Experimental study of negatively buoyant finite-size particles in a turbulent boundary layer up to dense regimes

Lucia J. Baker, Filippo Coletti

Research output: Contribution to journalArticlepeer-review

2 Scopus citations


We experimentally investigate the two-phase interplay in an open-channel turbulent boundary layer laden with finite-size particles at global volume fractions between 4 and 25 %. The working fluid (water) and the dispersed phase (hydrogel spheres) have closely matched refractive indices, allowing us to measure the properties of both phases using particle image velocimetry and particle tracking velocimetry, respectively. The particles have a diameter of approximately 9 % of the channel depth and are slightly denser than the fluid. The negative buoyancy causes a strong vertical concentration gradient, characterized by discrete and closely spaced particle layers parallel to the wall. Even at the lowest considered volume fractions, the near-wall fluid velocity and velocity gradients are strongly reduced, with large mean shear throughout most of the channel height. This indicates that the local effective viscosity of the suspension is greatly increased due to the friction between particle layers sliding over one another. The particles consistently lag the fluid and leave their footprint on its mean and fluctuating velocity profiles. The turbulent activity is damped near the wall, where the nearly packed particles disrupt and suppress large-scale turbulent fluctuations and redistribute some of the kinetic energy to smaller scales. On the other hand, in the outer region of the flow where the local particle concentration is low, the mean shear produces strong Reynolds stresses, with enhanced sweeps and ejections and frequent swirling events.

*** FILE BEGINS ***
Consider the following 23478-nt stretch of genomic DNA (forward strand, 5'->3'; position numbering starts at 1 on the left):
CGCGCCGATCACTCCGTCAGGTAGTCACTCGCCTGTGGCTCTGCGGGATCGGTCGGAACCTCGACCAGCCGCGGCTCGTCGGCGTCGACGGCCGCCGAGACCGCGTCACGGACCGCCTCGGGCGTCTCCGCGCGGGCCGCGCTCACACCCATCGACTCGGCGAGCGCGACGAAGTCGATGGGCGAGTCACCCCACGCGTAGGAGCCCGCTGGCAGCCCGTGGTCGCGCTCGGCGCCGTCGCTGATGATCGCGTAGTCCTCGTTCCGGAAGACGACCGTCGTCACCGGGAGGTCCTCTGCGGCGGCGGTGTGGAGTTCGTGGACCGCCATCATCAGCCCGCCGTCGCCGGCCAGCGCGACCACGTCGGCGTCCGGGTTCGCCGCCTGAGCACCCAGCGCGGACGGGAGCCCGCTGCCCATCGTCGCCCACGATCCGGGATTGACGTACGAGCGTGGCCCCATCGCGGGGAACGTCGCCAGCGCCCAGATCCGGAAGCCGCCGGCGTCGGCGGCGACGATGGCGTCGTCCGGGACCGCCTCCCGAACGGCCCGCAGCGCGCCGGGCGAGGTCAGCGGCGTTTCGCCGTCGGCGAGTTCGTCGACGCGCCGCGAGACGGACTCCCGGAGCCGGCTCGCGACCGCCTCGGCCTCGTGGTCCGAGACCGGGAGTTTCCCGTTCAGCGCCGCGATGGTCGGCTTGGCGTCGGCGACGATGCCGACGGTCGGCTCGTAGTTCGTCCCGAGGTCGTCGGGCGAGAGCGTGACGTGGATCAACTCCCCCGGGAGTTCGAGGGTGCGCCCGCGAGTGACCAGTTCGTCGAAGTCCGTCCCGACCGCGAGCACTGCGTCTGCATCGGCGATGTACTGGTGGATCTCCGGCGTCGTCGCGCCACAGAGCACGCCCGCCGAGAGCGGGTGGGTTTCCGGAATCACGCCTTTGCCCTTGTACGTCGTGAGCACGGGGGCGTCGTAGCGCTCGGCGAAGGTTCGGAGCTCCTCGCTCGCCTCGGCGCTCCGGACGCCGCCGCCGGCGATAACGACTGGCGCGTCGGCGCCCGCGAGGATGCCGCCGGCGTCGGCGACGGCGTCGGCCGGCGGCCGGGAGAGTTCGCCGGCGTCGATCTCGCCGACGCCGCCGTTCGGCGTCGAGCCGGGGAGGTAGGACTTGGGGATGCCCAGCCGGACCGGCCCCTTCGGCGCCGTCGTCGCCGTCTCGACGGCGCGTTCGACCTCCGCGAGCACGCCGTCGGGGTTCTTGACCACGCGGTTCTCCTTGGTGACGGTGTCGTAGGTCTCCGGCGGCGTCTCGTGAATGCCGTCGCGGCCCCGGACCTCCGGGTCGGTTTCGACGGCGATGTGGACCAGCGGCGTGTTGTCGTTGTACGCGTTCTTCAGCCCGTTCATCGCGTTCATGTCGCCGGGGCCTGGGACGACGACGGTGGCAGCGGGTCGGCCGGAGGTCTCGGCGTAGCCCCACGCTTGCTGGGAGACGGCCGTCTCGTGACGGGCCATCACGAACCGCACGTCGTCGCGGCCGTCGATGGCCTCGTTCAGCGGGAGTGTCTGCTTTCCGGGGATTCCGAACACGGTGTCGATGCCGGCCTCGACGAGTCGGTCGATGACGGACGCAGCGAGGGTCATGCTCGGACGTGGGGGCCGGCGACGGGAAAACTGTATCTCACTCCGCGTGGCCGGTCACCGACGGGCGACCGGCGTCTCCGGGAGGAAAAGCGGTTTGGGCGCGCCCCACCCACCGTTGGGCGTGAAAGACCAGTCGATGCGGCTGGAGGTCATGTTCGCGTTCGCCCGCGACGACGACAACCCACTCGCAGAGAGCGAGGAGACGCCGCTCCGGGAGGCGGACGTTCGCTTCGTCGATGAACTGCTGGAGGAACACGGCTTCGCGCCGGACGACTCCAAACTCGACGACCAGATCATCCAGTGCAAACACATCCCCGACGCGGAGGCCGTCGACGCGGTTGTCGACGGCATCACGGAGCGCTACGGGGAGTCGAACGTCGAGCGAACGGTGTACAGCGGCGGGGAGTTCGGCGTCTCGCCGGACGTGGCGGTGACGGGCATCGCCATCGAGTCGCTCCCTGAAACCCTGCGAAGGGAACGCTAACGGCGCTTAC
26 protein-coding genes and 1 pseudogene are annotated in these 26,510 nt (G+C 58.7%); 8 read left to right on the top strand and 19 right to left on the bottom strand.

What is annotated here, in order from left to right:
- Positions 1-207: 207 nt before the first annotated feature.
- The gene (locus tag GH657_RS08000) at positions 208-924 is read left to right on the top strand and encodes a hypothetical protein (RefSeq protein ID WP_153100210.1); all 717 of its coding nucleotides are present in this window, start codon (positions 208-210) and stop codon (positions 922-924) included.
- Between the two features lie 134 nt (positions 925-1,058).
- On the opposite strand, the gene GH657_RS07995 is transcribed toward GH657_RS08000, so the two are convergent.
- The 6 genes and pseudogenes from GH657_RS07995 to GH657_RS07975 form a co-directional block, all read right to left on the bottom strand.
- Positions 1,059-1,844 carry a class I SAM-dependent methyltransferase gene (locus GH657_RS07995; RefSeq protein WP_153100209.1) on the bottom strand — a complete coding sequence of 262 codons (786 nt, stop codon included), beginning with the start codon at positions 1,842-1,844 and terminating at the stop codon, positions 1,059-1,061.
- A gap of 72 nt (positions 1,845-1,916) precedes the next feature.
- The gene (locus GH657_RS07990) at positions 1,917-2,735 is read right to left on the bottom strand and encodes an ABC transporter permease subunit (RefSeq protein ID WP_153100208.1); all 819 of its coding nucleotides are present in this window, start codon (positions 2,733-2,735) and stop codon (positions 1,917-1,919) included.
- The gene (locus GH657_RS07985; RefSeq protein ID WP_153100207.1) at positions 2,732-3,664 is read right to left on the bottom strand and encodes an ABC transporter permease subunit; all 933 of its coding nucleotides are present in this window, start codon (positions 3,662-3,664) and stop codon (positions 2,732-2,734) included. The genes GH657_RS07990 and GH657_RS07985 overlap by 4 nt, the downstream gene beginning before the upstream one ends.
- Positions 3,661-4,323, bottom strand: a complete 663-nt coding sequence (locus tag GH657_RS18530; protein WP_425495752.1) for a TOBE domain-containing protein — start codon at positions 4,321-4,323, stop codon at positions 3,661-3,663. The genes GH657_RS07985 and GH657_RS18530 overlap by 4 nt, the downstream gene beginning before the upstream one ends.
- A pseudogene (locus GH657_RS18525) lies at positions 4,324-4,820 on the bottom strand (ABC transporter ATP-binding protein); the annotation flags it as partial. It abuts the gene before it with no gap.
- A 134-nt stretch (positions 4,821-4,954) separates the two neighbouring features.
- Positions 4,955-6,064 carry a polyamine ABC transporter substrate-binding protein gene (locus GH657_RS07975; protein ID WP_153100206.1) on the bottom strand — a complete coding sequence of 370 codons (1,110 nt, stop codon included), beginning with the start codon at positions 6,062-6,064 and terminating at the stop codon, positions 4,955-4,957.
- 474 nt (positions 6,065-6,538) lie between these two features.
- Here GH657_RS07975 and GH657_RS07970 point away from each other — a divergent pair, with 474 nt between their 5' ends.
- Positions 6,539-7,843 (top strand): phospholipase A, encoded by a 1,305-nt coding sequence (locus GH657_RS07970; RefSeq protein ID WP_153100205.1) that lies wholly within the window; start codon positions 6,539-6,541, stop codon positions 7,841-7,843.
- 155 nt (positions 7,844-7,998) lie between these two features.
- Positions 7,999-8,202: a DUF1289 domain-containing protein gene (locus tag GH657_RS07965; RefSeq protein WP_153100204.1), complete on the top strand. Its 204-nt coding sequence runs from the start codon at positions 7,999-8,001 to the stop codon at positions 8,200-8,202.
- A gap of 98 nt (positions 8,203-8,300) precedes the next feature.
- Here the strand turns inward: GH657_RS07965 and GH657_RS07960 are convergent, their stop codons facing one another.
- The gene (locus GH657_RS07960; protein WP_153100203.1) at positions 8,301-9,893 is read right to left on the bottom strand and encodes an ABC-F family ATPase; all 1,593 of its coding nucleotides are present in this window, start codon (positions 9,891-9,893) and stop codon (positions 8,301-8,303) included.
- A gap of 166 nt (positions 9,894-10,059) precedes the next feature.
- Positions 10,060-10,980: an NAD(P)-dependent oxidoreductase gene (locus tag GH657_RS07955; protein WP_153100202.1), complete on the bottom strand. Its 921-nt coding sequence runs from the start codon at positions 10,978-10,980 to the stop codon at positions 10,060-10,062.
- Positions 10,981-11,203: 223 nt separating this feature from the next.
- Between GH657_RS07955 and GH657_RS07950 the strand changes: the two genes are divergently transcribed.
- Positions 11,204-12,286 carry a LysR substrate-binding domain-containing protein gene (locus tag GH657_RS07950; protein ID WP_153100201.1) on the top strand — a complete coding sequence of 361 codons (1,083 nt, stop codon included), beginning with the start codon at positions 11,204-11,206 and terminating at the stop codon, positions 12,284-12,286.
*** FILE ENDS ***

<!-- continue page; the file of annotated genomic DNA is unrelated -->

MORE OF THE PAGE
Original languageEnglish (US)
Pages (from-to)598-629
Number of pages32
JournalJournal of Fluid Mechanics
StatePublished - May 10 2019


  • particle/fluid flow
  • smultiphase flow
  • turbulent boundary layers

Fingerprint Dive into the research topics of 'Experimental study of negatively buoyant finite-size particles in a turbulent boundary layer up to dense regimes'. Together they form a unique fingerprint.

Cite this